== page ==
Further research is being done by Donovan’s aurora group. Interestingly enough, it turns out that although STEVE looks like an auroral ray, it is not actually an aurora per se. This also brings into question whether the picket fence features are not aurora as well, but that is still to be determined.

The story is told by the Professor himself in this TED talk: . Have a look.

Supernova Betelgeuse?

Keep an Eye on Betelgeuse
by John Hlynialuk

Next to the Big Bang that started the whole shebang, the most energetic event in the universe is a stellar explosion called a supernova. The most colossal of the several types of supernovas involve giant stars, so the explosion (a Type II supernova) is even more awesome than it might be otherwise. The amount of energy released is totally unimaginable, -in a month or so the equivalent of all the energy released during the entire lifetime of our Sun! It is just another way that the Universe can kill us. (Spoiler alert: we are far enough away from any star that could go boom and our Sun is a pretty ordinary star not prone to explode.)

Betelgeuse is one of a few stars big enough to show a disk to Earth-based telescopes
(the big ones anyway)
Betelgeuse imaged in ultraviolet light by the Hubble Space Telescope and subsequently enhanced by NASA.
The bright white spot is likely one of this star’s poles. Image via NASA/ESA.

When a really massive star goes supernova, for a time it can outshine its entire home galaxy of several billion stars and be seen from billions of light years away. Astronomers detect over a hundred supernova per year on average from the billions of galaxies that exist outside our own Milky Way. Within our home galaxy, we see only one or two per century but there would be some hidden on the other side of the dusty central area, so there is no way to give an accurate estimate, -one every 50 years is a lower limit.

This a composite color image of the Herschel PACS 70, 100, 160 micron-wavelength images of Betelgeuse.
Credit: ESA/Herschel/PACS/L. Decin et a

Planets orbiting these exploding stars and even objects within about 50 light years of the supernova can be “affected” (meaning destroyed) by the explosion. The intense shock wave and extremely energetic pulse of X-rays can disrupt neighbouring stars and strip off the atmospheres of planets around them or just plainly vaporize them if they are too close. Luckily for us there are no supernova candidate stars close enough to our solar system, so death by supernova is less likely than death by comet or asteroid and even those odds are smaller than death by car accident. There is very good evidence that dinosaurs and many other species on Earth were snuffed out by a comet about 65 million years ago, so these are the time scales we are talking about, long by human lifetime standards, but pretty short in the 13.5 billion year lifetime of our universe.

Thankfully, there are no pre-supernova stars within the 50 light-year distance from Earth, but go farther afield, about 10 times farther and we find one very likely candidate for a spectacular explosion, the star Betelgeuse in the constellation Orion. It may happen a million years from now or perhaps tomorrow, astronomers have statistics, but no specific dates. But they are pretty certain that it will go off before a million years go by.

The star Betelgeuse (pronounced “beetle juice” ) is easy to find in the evening sky in February and later in the spring as well. Orion, the Hunter, as a constellation is recognizable by his Belt, a line of three evenly spaced, equally bright stars in the centre of a rectangle of similarly bright stars. Betelgeuse is the one in the upper left corner and has a slightly reddish tinge associated with its red giant status. Compare it to the star Rigel at the lower right corner which is a little whiter, even a bit blue. The diagrams below from Sky Safari 5 show Orion as it would appear above the southeastern horizon at 7 pm EST presently and then at some point in the future with SN Betelgeuse.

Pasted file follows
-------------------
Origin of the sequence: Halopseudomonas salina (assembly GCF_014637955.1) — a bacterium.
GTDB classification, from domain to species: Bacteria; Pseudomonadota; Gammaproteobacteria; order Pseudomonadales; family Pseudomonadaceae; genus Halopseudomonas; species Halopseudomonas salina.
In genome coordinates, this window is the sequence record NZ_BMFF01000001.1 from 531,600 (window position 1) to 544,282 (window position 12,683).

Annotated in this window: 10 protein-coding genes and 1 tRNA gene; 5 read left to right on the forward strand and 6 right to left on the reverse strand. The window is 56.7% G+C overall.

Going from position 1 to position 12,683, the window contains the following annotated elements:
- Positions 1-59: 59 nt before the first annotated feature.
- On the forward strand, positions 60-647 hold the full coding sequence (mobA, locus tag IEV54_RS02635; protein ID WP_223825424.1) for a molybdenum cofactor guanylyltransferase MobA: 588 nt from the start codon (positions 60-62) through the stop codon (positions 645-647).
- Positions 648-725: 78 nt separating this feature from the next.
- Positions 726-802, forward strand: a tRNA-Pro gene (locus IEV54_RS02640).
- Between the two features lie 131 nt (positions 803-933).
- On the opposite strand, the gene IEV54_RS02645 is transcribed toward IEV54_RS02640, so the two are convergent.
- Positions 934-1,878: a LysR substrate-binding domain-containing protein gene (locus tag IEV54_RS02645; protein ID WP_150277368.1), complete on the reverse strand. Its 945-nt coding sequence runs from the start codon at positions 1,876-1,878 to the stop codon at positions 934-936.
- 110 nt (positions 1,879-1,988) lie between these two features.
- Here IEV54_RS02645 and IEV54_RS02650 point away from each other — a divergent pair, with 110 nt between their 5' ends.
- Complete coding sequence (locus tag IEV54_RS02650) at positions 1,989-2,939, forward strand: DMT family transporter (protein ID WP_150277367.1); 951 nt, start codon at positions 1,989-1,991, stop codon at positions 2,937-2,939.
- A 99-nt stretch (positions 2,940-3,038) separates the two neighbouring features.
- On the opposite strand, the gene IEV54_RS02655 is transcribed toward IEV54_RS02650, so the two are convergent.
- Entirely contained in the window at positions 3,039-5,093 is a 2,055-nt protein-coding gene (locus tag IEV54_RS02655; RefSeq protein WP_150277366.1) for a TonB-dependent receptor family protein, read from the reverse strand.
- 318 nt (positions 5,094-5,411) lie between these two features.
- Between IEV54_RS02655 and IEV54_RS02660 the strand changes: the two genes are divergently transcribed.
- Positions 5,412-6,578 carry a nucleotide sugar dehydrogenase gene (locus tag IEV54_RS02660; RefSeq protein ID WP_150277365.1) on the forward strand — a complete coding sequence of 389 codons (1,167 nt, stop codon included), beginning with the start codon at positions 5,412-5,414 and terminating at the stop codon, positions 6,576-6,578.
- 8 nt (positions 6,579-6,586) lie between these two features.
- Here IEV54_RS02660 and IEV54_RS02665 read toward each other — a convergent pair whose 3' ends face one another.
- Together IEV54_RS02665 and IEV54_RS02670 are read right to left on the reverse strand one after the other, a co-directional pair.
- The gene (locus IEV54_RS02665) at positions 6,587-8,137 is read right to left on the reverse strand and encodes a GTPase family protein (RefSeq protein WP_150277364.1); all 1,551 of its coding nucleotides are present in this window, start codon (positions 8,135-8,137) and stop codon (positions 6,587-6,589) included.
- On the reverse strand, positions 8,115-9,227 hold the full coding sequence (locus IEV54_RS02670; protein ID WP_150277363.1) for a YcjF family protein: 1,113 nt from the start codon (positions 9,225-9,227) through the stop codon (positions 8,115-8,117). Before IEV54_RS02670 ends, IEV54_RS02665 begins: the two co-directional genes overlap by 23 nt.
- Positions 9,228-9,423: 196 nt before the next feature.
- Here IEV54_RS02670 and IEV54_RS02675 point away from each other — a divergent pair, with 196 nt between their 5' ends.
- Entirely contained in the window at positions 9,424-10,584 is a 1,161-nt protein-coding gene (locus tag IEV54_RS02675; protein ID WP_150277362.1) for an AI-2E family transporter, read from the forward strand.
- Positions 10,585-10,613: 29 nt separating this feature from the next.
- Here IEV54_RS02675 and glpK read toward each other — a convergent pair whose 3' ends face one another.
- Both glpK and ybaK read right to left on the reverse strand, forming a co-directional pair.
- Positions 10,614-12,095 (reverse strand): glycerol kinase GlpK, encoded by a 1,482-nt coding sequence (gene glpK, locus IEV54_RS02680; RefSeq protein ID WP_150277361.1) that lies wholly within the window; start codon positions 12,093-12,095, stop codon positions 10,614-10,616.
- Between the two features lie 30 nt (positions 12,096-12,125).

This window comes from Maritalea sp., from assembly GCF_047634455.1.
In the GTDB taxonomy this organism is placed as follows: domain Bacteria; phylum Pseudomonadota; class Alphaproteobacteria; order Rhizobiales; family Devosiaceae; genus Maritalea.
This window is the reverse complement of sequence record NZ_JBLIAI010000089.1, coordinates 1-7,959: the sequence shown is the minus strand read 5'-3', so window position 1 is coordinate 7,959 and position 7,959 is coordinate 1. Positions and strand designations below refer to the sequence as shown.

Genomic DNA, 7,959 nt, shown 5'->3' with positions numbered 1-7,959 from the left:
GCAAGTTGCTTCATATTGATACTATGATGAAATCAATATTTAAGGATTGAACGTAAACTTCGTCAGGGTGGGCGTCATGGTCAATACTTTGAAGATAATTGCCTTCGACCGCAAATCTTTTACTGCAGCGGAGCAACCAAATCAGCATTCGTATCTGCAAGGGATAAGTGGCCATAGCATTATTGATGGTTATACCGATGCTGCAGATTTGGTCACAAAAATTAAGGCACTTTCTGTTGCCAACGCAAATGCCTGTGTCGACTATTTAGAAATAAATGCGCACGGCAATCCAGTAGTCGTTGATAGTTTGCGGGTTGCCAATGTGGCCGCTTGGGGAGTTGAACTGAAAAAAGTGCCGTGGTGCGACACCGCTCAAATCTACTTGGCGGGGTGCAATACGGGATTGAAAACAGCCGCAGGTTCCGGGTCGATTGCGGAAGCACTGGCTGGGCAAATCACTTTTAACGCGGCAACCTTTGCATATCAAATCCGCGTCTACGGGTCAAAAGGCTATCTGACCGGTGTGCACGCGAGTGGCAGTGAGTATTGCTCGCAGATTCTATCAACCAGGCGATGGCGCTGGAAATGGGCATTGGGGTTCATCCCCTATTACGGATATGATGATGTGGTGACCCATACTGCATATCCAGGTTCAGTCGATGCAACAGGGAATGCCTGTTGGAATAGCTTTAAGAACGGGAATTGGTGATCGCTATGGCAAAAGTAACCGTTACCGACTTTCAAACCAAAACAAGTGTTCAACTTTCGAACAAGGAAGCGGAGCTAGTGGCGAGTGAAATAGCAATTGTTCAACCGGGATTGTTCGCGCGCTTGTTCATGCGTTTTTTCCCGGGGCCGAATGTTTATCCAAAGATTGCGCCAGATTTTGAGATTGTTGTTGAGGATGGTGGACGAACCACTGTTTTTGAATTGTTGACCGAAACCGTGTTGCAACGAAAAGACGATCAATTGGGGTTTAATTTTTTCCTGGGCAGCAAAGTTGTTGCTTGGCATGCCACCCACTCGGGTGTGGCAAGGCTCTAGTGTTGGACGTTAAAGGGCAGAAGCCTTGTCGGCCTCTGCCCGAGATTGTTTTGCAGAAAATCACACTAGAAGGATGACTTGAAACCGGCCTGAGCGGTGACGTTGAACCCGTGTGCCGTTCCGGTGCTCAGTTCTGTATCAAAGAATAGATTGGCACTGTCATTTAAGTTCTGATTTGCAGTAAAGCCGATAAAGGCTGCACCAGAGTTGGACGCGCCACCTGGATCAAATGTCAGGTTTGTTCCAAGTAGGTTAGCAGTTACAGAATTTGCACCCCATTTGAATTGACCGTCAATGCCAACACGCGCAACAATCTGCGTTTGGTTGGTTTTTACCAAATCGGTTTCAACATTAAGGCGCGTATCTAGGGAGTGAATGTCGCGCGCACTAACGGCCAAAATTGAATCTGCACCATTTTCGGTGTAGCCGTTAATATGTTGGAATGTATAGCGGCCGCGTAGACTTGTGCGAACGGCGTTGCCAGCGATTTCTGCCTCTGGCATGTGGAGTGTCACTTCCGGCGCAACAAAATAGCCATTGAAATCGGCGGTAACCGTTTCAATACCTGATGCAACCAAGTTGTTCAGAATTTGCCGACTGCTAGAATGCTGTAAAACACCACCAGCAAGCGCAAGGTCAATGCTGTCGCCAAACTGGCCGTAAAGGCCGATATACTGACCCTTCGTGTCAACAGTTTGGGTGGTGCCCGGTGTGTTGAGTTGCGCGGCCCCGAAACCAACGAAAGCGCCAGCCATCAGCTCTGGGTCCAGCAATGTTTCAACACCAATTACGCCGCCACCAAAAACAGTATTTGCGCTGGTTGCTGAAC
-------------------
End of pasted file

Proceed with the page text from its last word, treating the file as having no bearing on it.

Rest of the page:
Orion Feb pm

Sky Safari 5 Orion as it appears now (above) and with SN Betelgeuse (below)


Should Betelgeuse explode “tomorrow” keep in mind that the event actually happened over 400 years ago (the current best guess for distance to Betelgeuse is 430 light years) since the light from the supernova would have had to travel from the star to us. Rest assured that we are at a safe distance regardless.

Still, it would be a pretty spectacular sight! Betelgeuse the supernova, shining at its peak would, for several weeks or even months, be the brightest object in the night sky, -perhaps as bright as the full Moon, and visible even in the daytime. Astronomers, both professional and amateur are especially excited about a Betelgeuse supernova since we would have a ring-side seat at the most spectacular phenomenon in the universe! Thank goodness we are far enough away to safely watch the show!

Local Eclipsers Snowed Out!

Most of Ontario and much of eastern Canada saw no lunar eclipse Jan 31 due to poor weather. However, NASA TV did broadcast the eclipse from 4 sites, and only one, the Institute for Astronomy in Hawaii was clouded out. Griffith Observatory near Los Angeles and Armstrong Flight Research Center at Edwards AFB as well as the Mt Lemmon Observatory north of Tucson AZ had clear conditions. NASA was able to supply high quality images from start to finish as the Moon set in the west around 7 am MST. Even in the most western locations in North America (except Alaska), the Moon set just after or a bit before the last bit of umbra had departed the face of the Moon.

The full Moon was visible through thin, quickly moving clouds for a time after moonrise in Owen Sound and climbed above the escarpment to the east of my location.


Composite image of Jan 30 full Moon only 12 hours before eclipse. Last time we saw it from Owen Sound was around midnight.
Canon 60Da with 100 mm lens (eff=160mm) ISO 3200 f/4.5 1/15 s (background) plus FM at 1/800 s at 6:18 pm EST (John H. Image)